Why did Fiat Chrysler Automobiles CEO Sergio Marchionne decide to spin off Ferrari? Two weeks after the Ferrari deal was announced, the auto world is still asking. Could it be that he was trying to make life difficult for rival Volkswagen?
Ferrari is 90-per-cent owned by FCA. Late last month, FCA announced it would sell 10 per cent of its Ferrari shares to the public and distribute the rest to FCA shareholders on a one-for-one basis, after which Ferrari will trade as an independent company on the New York Stock Exchange and a European bourse, though not necessarily Milan.
Driving Ferrari out of FCA's garage was done to surface Ferrari's value, which was buried in FCA shares, and provide some capital to finance FCA's expansion drive. That effort will, among other projects, see some €5-billion ($7-billion Canadian) pumped into the ailing Alfa Romeo sports car brand alone in an attempt to transform it into a global marque that can compete with BMW and Audi in the market for low-slung cars that go fast and cost a lot of money.
But Mr. Marchionne is a clever boss, so there may have been an ulterior motive. That motive may have been to fend off Volkswagen or force it to pay full value for FCA and Ferrari if the German auto giant were intent on buying either or both.
Mr. Marchionne has been Fiat's CEO since 2004 and saved it from destruction. Ditto Chrysler, which he bought out of bankruptcy for little more than a promise to the U.S. and Canadian governments to invest in new cars and make it a player again. It worked. Now he is trying to leverage the Chrysler, Fiat, Alfa Romeo and Maserati names in his portfolio into global brands.
The problem is that Volkswagen has similar ambitions and is way ahead of FCA. It is an open secret that Volkswagen covets Alfa Romeo and would love to slot it in between its luxury Audi and the mid-market VW brands. Mr. Marchionne has said repeatedly that Alfa Romeo is not for sale. Ferrari must also appeal to Volkswagen, which has always had a passion for high-end Italian machines. It has owned Lamborghini for years and recently bought motorcycle maker Ducati.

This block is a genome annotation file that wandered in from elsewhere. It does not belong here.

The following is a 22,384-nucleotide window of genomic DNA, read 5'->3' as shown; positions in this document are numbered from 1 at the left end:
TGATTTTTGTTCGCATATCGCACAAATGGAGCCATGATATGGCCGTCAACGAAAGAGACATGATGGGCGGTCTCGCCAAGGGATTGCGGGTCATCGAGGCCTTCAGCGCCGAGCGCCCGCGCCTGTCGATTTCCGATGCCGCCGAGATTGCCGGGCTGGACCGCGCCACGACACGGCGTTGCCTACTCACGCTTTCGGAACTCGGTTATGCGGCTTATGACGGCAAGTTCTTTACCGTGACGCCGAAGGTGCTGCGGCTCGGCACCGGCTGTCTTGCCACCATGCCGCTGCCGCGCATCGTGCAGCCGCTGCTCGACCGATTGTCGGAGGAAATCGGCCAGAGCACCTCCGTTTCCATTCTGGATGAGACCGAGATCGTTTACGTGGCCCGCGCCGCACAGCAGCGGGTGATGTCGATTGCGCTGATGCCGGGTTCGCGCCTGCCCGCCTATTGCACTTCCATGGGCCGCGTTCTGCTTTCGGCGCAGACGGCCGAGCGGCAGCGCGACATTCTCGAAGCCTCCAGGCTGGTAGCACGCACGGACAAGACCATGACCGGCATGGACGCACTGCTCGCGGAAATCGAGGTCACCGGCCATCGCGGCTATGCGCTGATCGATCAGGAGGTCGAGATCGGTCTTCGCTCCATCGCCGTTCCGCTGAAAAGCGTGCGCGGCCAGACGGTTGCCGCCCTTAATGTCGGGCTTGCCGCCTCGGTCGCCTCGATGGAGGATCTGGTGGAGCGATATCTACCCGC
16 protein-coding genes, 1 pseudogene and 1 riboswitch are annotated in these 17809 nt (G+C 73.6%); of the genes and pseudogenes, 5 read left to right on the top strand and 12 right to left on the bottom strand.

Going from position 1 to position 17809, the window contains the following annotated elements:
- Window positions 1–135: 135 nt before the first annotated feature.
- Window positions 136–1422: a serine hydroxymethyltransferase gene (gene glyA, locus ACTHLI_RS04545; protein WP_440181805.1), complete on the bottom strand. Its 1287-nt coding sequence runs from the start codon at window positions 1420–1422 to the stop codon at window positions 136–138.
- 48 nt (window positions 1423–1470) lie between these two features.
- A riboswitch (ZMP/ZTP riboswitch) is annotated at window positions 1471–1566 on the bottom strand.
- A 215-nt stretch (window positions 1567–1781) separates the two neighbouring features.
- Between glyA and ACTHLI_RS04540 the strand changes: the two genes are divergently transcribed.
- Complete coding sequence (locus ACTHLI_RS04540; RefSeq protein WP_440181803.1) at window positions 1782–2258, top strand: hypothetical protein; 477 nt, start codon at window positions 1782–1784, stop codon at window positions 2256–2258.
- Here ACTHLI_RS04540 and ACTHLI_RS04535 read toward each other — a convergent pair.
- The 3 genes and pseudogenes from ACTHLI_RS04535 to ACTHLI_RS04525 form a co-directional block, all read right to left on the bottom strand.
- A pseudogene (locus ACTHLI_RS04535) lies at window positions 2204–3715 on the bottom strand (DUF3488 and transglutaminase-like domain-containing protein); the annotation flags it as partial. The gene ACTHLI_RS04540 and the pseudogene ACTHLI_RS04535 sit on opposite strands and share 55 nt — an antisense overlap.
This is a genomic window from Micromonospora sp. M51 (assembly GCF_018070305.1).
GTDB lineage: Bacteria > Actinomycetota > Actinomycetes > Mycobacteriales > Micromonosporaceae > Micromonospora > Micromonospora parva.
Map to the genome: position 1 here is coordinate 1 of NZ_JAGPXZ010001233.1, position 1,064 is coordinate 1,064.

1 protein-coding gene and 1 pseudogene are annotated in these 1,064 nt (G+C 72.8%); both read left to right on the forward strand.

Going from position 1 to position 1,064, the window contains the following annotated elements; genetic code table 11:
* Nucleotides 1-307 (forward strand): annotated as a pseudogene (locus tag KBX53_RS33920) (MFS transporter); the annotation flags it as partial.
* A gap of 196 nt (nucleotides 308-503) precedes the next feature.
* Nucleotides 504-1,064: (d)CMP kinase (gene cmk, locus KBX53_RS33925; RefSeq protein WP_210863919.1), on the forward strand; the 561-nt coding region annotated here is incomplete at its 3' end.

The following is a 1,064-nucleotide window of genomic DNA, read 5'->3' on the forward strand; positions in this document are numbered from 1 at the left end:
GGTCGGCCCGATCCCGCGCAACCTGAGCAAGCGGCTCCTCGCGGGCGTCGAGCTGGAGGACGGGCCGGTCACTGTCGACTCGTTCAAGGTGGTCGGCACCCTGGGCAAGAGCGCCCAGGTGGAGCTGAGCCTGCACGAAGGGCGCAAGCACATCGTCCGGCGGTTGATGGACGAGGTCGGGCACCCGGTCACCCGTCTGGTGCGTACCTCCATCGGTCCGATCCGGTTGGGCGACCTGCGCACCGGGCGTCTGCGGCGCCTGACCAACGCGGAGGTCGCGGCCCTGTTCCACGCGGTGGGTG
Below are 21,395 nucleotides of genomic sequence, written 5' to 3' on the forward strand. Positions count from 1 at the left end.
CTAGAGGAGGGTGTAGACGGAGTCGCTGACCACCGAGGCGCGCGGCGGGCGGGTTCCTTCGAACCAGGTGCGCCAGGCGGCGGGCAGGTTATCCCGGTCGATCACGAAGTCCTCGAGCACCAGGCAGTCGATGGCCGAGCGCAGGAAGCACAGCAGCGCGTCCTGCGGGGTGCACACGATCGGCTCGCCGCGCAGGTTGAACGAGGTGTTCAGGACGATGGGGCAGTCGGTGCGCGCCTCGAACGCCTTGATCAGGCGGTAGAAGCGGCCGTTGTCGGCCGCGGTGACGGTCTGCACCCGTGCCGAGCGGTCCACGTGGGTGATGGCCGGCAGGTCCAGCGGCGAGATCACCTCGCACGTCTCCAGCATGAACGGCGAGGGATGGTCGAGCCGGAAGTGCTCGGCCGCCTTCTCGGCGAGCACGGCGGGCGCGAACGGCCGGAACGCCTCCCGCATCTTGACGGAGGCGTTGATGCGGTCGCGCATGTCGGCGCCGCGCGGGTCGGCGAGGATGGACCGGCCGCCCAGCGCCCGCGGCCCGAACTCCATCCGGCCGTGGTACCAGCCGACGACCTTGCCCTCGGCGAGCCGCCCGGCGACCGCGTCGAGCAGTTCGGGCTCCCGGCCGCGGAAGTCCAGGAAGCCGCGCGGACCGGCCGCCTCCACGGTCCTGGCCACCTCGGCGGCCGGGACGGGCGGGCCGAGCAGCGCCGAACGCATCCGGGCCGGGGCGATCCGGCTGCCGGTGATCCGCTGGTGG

Buying all of FCA would have been the easiest, cleanest and cheapest way for Volkswagen to get Alfa Romeo and Ferrari. At the same time, such a deal would have given Volkswagen a big presence in North America, through Chrysler and Jeep (VWs have not been big sellers in that market since the Beetle era). A Volkswagen-FCA merger would also fulfil Volkswagen's goal of becoming the world's No. 1 car company. Together, Volkswagen and FCA would be substantially bigger than either General Motors or Toyota. (In August, a German magazine reported that Volkswagen had talked to the Agnelli family, which owns about a third of FCA, to test their appetite for a merger).
Now look what Mr. Marchionne has done. By spinning off Ferrari, he has deprived Volkswagen or any other suitor of a two-for-one deal. At the same time, the Ferrari spinoff has turbo-charged FCA shares. When the Ferrari sale was announced last month, the shares rose about 13 per cent and they have kept on going. Over six months, they are up by a third. FCA is no longer the bargain it used to be.
So if Volkswagen wants the Ferrari and Alfa Romeo brands, it will have to pay twice, first for FCA and second for Ferrari, whose enterprise value (debt and equity) is estimated to range from €4-billion to €6-billion. Brilliant! Mr. Marchionne has ensured that neither FCA nor Ferrari would be bargain-basement purchases for any suitor. At the same time, the far higher valuation for FCA ensures that if does do another deal he will be working from a position of power, not weakness. Mr. Marchionne is not considered a "car guy," but he's no slouch when it comes to devising clever financial structures.